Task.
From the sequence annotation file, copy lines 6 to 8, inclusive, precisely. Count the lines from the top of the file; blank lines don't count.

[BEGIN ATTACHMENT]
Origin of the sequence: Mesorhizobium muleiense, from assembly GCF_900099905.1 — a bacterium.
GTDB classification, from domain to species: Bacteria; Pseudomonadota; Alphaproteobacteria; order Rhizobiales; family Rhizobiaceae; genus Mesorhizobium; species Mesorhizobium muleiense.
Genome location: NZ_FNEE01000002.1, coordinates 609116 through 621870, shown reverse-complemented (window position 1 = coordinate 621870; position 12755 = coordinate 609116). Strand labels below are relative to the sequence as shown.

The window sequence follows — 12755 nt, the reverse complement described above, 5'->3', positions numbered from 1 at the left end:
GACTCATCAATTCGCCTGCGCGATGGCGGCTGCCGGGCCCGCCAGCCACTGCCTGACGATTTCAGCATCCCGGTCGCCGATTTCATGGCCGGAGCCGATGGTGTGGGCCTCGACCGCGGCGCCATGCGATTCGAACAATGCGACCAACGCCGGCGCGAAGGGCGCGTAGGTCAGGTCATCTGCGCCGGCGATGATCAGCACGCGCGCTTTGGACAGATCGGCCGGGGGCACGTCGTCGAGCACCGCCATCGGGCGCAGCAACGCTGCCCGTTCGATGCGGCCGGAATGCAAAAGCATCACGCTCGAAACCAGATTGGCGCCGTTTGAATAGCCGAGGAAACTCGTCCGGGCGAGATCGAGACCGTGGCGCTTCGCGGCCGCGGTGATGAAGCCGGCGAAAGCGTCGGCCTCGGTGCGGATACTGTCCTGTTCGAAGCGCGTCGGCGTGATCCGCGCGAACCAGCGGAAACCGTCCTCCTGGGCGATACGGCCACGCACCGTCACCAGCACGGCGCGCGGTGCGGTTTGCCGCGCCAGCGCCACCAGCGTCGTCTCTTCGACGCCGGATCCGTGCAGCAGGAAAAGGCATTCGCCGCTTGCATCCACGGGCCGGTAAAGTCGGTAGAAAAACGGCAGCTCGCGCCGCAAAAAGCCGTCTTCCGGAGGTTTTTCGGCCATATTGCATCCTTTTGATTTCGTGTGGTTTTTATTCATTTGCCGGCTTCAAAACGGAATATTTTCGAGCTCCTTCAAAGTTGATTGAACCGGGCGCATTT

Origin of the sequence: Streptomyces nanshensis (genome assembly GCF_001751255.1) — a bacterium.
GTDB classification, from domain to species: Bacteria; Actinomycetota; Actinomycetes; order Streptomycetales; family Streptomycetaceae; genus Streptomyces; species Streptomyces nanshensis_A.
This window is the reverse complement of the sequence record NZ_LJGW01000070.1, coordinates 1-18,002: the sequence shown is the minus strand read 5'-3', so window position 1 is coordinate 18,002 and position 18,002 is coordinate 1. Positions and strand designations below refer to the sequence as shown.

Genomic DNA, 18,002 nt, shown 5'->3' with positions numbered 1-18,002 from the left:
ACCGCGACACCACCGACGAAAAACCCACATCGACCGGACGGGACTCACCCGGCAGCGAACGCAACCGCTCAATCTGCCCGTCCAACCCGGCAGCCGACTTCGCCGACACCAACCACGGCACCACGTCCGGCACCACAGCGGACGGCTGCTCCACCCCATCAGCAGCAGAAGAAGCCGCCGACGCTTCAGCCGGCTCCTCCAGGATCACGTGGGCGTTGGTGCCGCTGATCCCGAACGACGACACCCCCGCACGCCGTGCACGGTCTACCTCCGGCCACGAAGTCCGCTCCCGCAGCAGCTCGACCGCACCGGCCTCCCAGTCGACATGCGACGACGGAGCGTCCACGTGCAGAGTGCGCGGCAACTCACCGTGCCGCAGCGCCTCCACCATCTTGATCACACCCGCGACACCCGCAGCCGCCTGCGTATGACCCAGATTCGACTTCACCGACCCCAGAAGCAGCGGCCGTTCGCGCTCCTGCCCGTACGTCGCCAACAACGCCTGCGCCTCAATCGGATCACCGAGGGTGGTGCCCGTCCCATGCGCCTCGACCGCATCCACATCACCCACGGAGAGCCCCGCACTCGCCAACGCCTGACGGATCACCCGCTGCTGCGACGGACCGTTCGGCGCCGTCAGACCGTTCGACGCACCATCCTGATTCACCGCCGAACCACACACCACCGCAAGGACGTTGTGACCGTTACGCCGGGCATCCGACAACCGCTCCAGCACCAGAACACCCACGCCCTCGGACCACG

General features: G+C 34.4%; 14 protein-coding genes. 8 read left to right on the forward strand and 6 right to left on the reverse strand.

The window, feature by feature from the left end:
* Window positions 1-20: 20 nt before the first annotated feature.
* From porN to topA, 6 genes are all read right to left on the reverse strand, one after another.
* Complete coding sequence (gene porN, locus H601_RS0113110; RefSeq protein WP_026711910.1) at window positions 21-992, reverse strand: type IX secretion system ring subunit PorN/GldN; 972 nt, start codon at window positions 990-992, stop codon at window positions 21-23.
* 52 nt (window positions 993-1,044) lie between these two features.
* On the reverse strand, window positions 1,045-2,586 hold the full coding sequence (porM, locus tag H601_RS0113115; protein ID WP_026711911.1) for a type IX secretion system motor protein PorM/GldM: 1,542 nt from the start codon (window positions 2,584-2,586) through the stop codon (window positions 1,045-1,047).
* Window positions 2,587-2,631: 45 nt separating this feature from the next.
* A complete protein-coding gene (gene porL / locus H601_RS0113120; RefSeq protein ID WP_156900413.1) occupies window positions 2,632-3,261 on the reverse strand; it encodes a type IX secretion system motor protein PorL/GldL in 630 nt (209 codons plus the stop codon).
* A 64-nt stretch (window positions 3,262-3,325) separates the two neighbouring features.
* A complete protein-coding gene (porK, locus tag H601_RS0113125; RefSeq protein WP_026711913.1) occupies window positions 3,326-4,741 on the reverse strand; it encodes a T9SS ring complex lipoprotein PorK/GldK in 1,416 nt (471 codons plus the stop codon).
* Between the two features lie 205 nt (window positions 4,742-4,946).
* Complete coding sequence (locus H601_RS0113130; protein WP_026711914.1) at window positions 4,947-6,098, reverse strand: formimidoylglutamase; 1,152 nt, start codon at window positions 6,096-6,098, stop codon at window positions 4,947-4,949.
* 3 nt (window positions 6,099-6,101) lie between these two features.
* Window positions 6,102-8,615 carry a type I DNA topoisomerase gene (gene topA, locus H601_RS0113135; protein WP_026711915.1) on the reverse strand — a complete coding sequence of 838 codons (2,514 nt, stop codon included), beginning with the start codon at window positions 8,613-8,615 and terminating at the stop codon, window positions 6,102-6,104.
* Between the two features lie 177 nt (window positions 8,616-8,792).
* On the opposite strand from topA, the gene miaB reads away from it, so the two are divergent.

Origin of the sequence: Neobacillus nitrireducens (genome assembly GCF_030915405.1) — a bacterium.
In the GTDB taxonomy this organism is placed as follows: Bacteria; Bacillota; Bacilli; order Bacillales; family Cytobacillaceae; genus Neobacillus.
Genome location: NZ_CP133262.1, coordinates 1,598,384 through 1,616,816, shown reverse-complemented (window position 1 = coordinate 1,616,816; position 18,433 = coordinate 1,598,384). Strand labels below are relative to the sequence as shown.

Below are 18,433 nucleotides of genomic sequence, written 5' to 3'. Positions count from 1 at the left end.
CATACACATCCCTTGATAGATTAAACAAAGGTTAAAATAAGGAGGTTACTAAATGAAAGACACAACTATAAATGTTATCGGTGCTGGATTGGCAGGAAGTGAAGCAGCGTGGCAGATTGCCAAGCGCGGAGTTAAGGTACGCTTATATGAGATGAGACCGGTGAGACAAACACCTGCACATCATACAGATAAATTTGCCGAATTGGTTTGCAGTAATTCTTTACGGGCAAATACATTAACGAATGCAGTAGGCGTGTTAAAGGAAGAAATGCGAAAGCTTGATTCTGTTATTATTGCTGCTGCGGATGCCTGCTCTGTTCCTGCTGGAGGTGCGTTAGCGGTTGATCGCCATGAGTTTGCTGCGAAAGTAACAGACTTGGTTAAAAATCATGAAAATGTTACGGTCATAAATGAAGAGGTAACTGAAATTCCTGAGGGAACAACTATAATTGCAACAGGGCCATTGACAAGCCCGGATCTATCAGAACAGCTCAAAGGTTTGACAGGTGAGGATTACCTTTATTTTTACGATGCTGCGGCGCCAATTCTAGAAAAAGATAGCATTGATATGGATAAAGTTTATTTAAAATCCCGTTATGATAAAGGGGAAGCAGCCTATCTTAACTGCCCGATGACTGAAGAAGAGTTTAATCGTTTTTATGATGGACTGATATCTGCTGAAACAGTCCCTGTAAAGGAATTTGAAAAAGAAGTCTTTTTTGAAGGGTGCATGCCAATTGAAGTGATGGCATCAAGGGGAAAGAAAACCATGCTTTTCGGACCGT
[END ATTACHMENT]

Origin of the sequence: Streptomyces nanshensis (genome assembly GCF_001751255.1) — a bacterium.
GTDB classification, from domain to species: Bacteria; Actinomycetota; Actinomycetes; order Streptomycetales; family Streptomycetaceae; genus Streptomyces; species Streptomyces nanshensis_A.
This window is the reverse complement of the sequence record NZ_LJGW01000070.1, coordinates 1-18,002: the sequence shown is the minus strand read 5'-3', so window position 1 is coordinate 18,002 and position 18,002 is coordinate 1. Positions and strand designations below refer to the sequence as shown.